Re-evaluating infrastructure: using Big Data to develop and quantify new notions of infrastructure resilience

Supervisor(s)

Contact Professor Lex Comber to discuss this project further informally.

Project description

Infrastructure resilience is related to not just resilience to physical events but also to public interaction with those events. Interactions and thus the ‘value’ of infrastructure change as the physical environment changes. Traditional approaches for quantifying infrastructure value are grounded in economics which a) frequently ignore non-economic returns (e.g. social, technical, political) and b) fail to account for important additional characteristics of infrastructure, the systemic character of infrastructure, the possibility of non- marginal effects, and endogenous preferences. The issue here is that many different actors in this arena – academics, utilities companies etc. – agree on the need for alternative measure of infrastructure resilience .

This research uses data, for example on health outcome, to generate alternative evaluations of infrastructure and critically their failure. It analyses individual level health data and considers the wider impacts of the Boxing Day floods, for example on public health employment disruption, spending patterns, in order to augment tradition cost benefit analysis and valuations of infrastructure.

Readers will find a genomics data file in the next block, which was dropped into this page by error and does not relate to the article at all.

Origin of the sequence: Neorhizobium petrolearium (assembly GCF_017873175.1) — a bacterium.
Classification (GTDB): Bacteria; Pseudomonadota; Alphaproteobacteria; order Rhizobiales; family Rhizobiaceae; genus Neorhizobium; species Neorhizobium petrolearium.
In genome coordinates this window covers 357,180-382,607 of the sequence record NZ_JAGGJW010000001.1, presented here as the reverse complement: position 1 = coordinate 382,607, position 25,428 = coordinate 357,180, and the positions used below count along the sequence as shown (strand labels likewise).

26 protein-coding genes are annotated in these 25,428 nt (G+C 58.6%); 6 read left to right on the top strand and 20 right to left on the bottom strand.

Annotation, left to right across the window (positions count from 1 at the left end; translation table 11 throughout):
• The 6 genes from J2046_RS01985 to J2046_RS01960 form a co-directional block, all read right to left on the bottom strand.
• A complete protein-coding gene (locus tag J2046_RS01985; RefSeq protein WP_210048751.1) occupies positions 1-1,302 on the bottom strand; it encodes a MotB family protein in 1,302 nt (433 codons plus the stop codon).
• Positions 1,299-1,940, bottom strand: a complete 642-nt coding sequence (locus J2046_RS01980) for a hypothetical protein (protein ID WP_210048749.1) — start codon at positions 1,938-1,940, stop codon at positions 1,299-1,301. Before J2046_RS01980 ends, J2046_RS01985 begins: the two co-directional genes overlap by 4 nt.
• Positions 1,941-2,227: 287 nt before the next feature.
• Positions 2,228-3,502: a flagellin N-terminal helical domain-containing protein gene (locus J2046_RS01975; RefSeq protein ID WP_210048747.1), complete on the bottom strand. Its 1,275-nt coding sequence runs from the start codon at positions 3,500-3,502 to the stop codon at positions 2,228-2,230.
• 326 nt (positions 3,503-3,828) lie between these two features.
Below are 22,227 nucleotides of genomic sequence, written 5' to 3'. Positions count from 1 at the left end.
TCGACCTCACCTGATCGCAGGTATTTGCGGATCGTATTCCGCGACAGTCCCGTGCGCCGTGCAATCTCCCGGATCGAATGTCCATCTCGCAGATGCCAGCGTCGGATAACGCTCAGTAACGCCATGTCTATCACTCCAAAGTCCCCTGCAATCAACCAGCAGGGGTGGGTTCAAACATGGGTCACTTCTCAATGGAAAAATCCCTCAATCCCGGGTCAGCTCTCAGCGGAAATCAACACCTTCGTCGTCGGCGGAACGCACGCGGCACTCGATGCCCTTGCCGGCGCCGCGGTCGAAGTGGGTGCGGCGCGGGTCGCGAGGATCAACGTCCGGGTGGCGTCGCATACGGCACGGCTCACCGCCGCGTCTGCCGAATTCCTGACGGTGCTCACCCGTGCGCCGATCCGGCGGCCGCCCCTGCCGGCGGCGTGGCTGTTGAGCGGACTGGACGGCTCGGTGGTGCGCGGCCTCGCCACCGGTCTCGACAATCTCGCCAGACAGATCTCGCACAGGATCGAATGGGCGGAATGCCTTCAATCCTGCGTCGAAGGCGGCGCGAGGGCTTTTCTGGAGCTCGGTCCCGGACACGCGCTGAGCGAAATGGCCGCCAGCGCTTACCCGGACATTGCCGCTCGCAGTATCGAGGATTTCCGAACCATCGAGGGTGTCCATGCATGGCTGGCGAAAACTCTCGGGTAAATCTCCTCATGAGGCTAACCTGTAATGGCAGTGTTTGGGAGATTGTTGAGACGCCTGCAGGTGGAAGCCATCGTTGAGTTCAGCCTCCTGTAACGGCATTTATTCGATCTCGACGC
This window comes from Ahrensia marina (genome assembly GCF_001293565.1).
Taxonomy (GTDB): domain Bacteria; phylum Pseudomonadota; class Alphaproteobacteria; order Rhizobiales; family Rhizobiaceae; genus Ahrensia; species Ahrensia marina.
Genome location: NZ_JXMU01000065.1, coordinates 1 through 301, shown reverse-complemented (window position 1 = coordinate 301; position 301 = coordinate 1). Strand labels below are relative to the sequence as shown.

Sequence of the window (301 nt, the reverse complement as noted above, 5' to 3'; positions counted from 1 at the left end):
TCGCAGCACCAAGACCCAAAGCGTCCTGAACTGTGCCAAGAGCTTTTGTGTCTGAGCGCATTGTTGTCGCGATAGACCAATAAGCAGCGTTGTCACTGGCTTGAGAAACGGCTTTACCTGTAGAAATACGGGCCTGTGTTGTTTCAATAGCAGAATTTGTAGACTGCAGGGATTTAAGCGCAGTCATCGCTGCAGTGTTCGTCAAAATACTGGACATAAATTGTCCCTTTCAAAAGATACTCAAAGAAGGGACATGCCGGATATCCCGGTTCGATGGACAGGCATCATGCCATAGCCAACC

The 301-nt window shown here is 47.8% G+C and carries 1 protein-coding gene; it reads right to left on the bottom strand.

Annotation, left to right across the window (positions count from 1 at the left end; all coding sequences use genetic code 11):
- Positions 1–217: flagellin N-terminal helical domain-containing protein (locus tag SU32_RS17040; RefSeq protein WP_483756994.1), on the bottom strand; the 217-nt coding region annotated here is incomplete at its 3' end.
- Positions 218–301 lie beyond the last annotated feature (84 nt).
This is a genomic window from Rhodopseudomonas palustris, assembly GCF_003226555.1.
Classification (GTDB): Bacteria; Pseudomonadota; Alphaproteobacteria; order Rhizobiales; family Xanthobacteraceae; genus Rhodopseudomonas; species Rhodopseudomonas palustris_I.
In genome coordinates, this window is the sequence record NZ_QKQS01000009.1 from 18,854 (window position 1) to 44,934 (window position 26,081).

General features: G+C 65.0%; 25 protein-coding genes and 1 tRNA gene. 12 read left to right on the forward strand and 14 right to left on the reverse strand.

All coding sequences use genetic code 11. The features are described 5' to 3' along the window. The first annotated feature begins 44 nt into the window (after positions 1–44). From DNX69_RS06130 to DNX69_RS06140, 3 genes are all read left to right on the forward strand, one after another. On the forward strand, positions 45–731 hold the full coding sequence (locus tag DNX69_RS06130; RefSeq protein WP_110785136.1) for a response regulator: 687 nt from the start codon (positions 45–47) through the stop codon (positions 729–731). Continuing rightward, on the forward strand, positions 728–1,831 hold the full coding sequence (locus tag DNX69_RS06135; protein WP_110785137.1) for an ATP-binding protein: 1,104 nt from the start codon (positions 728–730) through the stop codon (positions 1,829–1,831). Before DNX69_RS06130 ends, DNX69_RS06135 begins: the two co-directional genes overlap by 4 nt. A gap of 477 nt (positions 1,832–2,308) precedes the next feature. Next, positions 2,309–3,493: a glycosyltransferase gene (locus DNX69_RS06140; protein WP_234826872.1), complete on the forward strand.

Entry requirements

Applications are invited from candidates with or expecting a minimum of a UK upper second class honours degree (2:1), and/or a Master's degree in the relevant subject area.

If English is not your first language, you must provide evidence that you meet the University’s minimum English Language requirements.

How to apply

Formal applications for research degree study should be made online through the university's website. Please state clearly in the research information section that the PhD you wish to be considered for is the ‘Re-evaluating infrastructure: using Big Data to develop and quantify new notions of infrastructure resilience' as well as Professor Lex Comber as your proposed supervisor.

We welcome scholarship applications from all suitably-qualified candidates, but UK black and minority ethnic (BME) researchers are currently under-represented in our Postgraduate Research community, and we would therefore particularly encourage applications from UK BME candidates. All scholarships will be awarded on the basis of merit.

If you require any further information about the application process please contact Jacqui Manton e: j.manton@leeds.ac.uk